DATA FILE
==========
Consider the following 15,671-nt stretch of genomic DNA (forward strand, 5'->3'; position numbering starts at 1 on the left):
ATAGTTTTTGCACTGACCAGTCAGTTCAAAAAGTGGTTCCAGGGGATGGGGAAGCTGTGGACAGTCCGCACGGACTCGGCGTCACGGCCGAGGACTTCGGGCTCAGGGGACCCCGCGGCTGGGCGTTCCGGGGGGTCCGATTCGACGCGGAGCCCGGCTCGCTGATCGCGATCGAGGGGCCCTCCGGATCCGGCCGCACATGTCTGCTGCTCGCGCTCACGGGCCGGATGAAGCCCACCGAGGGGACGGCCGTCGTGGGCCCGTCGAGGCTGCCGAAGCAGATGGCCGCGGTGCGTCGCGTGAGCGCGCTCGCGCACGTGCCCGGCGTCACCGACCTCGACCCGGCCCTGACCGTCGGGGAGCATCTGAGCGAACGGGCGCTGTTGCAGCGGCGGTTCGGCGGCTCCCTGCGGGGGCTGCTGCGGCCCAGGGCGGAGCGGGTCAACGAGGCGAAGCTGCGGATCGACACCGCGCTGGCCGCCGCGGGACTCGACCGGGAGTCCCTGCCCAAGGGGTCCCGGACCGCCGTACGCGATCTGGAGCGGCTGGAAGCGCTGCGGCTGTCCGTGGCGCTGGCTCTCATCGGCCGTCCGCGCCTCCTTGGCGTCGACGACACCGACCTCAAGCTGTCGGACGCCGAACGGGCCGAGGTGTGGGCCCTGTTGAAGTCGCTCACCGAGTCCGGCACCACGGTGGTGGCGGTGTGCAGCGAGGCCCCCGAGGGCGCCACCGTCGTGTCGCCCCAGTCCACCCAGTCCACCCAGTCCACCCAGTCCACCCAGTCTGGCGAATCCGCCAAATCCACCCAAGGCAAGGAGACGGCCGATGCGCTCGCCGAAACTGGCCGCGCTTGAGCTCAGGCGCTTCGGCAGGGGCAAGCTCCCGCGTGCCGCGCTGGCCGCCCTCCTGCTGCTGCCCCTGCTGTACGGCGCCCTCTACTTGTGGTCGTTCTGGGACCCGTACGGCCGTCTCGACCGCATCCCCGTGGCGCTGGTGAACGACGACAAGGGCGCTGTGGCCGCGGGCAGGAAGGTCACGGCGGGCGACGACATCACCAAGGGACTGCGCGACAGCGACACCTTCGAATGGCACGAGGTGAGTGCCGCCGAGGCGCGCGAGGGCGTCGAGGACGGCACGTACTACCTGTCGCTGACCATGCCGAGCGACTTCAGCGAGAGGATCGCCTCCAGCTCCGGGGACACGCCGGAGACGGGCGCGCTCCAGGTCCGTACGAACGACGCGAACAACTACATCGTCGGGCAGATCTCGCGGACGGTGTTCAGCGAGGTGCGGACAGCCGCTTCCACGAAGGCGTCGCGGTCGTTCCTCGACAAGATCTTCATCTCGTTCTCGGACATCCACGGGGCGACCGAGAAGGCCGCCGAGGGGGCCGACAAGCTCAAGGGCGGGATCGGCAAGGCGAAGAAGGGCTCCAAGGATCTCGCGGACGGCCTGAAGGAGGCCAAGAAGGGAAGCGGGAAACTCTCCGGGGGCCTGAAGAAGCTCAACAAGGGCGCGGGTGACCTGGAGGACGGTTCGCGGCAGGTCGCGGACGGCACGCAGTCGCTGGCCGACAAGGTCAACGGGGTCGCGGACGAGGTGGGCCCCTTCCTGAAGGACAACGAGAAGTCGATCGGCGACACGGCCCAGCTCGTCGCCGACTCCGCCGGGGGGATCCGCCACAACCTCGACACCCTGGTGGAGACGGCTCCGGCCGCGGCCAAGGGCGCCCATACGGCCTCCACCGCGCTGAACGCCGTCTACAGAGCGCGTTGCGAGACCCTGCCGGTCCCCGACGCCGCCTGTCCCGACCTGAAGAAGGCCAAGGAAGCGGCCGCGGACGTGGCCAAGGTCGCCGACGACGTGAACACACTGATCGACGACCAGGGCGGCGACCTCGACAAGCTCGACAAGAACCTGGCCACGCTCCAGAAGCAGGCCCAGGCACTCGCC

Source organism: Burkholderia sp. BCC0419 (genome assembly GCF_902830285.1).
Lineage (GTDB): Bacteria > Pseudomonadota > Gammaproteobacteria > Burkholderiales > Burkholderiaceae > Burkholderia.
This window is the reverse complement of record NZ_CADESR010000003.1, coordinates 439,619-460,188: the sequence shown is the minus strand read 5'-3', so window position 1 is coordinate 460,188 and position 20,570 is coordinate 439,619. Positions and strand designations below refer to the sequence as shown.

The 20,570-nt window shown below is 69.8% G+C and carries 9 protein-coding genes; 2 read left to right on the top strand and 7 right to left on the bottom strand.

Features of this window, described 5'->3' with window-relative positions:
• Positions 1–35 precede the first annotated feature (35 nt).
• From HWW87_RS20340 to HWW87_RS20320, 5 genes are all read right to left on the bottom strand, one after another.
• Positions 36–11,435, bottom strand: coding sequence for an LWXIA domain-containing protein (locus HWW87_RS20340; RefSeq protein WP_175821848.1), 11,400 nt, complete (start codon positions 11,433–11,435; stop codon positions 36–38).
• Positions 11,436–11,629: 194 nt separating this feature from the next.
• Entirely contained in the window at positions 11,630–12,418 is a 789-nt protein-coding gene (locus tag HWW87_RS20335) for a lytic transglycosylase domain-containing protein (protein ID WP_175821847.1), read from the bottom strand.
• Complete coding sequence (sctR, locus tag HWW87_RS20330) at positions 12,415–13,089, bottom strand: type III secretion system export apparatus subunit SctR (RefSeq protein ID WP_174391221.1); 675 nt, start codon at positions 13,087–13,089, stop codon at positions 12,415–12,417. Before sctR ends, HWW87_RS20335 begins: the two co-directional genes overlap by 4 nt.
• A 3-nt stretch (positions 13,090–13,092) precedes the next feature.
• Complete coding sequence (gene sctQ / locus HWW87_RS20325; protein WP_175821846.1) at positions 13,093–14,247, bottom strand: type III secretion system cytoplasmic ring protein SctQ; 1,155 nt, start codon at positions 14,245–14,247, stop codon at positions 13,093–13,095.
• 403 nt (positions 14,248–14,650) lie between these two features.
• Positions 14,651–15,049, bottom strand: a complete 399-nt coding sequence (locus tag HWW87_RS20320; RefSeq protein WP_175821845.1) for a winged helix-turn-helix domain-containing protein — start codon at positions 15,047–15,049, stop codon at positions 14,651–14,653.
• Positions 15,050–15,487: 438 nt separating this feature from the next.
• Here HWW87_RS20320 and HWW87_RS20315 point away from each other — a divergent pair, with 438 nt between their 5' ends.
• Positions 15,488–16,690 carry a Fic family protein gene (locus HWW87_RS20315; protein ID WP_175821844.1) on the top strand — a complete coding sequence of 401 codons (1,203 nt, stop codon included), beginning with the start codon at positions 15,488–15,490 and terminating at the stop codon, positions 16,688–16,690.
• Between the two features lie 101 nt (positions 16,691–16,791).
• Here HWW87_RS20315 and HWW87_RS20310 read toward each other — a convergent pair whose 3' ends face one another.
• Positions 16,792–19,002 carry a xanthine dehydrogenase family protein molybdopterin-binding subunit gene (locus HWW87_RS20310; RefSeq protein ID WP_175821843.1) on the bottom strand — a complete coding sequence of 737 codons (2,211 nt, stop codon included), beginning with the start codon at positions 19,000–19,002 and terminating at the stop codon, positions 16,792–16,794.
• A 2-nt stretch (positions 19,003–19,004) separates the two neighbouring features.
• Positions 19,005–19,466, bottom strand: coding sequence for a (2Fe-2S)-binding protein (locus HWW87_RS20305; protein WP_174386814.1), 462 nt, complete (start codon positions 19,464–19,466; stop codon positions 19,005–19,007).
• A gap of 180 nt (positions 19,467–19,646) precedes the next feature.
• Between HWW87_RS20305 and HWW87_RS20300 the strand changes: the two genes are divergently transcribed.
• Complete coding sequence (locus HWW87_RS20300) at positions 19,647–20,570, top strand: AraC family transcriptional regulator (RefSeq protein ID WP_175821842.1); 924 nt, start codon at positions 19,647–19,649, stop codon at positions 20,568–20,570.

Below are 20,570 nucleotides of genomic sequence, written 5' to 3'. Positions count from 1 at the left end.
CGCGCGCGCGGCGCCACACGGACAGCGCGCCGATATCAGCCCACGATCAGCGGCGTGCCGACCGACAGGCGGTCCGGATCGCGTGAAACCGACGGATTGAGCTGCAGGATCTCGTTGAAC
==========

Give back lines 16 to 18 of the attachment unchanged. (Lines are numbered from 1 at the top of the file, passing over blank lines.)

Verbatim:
• 403 nt (positions 14,248–14,650) lie between these two features.
• Positions 14,651–15,049, bottom strand: a complete 399-nt coding sequence (locus tag HWW87_RS20320; RefSeq protein WP_175821845.1) for a winged helix-turn-helix domain-containing protein — start codon at positions 15,047–15,049, stop codon at positions 14,651–14,653.
• Positions 15,050–15,487: 438 nt separating this feature from the next.